By Dennis Sweeney, Executive Vice President of HBA of Rockford
The United States boasts of its free market economy which encourages and stimulates innovation, competition and market driven efficiencies were supply meets demand. This market driven economy was very successful in the roaring 80’ and 90’s for housing production. The Rockford, IL housing market was an excellent example of this competition as it was one of the most affordable housing markets in the entire nation while producing 1,000’s of homes each year by 100’s of private contractors for first time new home buyers up to executive new home buyers. There are Parade of Homes plan books to prove it.
The growing costs of government regulations and fees has created a dysfunctional housing policy “ax knot” which is going to be very difficult to untie. Sometimes the only way to undo it is with an ax.
Here is the short list of regulation grievances through the years starting with school impact fees, excessive connection fees, land use and zoning requirements, septic system requirements, and environmentally driven federal building code mandates (mandatory EV charging station wiring), are some of the most costly. All of these, combine to push the cost of new housing higher, dampening demand, and then, the lack of new housing supply, pushes the cost of existing housing higher. Winnebago County property owners received their new property value assessments last week. The cost of housing is going up.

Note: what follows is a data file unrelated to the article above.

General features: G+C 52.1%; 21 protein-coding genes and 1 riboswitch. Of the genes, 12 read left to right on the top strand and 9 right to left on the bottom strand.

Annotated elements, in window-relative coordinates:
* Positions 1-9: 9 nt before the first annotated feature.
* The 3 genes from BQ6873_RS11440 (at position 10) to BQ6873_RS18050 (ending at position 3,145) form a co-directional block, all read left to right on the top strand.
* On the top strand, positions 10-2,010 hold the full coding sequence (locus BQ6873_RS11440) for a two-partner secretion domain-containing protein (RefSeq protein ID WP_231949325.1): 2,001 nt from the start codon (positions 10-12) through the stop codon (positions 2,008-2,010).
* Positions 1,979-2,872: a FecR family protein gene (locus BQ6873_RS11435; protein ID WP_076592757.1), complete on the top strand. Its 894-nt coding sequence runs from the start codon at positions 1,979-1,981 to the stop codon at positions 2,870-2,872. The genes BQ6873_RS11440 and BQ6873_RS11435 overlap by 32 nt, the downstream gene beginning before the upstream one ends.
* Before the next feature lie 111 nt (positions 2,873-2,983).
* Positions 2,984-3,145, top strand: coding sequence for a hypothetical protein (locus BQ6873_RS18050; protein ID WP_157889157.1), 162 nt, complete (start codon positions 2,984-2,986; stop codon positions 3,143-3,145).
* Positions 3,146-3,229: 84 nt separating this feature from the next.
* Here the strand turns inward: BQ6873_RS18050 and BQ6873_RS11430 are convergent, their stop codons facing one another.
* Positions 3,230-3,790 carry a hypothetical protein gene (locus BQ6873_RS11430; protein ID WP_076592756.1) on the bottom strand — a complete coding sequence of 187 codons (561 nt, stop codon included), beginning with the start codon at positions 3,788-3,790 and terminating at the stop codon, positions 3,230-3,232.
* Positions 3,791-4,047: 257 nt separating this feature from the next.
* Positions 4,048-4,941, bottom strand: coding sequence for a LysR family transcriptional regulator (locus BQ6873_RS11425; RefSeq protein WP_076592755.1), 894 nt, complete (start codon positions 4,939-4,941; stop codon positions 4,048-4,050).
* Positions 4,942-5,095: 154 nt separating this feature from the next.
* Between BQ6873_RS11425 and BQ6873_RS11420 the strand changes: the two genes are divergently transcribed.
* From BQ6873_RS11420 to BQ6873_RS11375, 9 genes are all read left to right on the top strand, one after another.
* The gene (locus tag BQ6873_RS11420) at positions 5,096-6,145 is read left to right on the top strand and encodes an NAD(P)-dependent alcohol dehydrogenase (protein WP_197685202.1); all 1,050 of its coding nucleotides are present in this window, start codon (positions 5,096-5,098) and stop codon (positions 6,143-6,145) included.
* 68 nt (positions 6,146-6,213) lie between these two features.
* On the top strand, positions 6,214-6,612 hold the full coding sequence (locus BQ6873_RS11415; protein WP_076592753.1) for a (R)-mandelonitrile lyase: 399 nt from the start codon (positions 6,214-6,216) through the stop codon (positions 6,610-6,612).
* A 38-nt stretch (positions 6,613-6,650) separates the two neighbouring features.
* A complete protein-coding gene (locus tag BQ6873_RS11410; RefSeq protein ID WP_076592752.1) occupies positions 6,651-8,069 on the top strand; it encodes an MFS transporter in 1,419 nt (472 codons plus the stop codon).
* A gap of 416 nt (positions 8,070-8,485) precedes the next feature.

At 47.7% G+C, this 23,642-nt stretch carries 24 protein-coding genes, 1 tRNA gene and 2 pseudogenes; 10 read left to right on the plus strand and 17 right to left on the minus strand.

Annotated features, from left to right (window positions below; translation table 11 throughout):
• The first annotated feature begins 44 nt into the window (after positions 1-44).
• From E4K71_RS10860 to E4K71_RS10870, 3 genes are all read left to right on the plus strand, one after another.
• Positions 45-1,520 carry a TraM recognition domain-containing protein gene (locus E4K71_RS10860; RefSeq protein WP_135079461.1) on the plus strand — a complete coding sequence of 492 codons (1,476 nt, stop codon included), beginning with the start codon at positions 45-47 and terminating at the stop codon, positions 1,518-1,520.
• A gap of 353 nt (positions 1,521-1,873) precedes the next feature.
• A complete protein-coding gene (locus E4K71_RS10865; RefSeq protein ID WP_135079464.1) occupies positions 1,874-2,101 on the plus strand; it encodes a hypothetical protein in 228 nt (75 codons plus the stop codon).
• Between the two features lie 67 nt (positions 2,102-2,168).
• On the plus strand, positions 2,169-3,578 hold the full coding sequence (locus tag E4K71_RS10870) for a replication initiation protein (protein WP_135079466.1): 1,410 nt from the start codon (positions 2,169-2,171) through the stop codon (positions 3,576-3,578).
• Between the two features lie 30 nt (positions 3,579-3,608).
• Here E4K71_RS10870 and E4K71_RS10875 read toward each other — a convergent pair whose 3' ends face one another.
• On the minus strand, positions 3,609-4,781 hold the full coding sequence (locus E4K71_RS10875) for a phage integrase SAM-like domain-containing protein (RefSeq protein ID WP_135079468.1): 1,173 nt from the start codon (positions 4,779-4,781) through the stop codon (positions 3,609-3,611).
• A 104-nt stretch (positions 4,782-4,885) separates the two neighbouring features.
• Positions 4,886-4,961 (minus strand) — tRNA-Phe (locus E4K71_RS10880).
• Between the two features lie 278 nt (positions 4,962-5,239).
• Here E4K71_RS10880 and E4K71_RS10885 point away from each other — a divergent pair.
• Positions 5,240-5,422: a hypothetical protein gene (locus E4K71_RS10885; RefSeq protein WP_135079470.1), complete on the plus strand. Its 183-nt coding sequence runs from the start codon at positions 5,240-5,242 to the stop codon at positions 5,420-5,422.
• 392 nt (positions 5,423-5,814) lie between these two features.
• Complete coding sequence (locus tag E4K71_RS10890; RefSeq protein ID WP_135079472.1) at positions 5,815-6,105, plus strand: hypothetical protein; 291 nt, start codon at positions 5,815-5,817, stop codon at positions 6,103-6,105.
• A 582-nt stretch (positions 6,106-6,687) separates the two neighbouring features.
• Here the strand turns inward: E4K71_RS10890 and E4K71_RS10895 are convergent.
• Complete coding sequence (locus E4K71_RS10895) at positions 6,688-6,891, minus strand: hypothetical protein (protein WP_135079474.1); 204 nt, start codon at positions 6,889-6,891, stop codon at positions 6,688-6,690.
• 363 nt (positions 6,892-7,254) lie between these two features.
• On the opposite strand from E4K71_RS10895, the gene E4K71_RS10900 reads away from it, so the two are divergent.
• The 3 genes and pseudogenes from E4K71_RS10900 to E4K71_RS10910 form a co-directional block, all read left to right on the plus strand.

As has been pointed out in previous articles the past few weeks, the United States is 6.5 million housing units behind household formations. This lack of housing supply for the housing demand should be met by the housing industry in the market place because there is money to be made. However, it has become apparent that the housing industry is not confident that it can profitably build those needed housing units where they are needed. Uncertainty has a dampening effect on home building.
Which brings me to the article on page 2 that the FHFA is considering rent regulations and controls to keep rents affordable. Given the history of rent control policies at the national and local levels, it’s difficult to understand how they expect this to be the solution for solving the most pressing housing problem – not enough housing units. The uncertainty in the market and the regulatory costs have led us into this policy “ax knot”. Rent controls are not going to encourage the construction of sorely needed housing units that would be impacted by such a policy.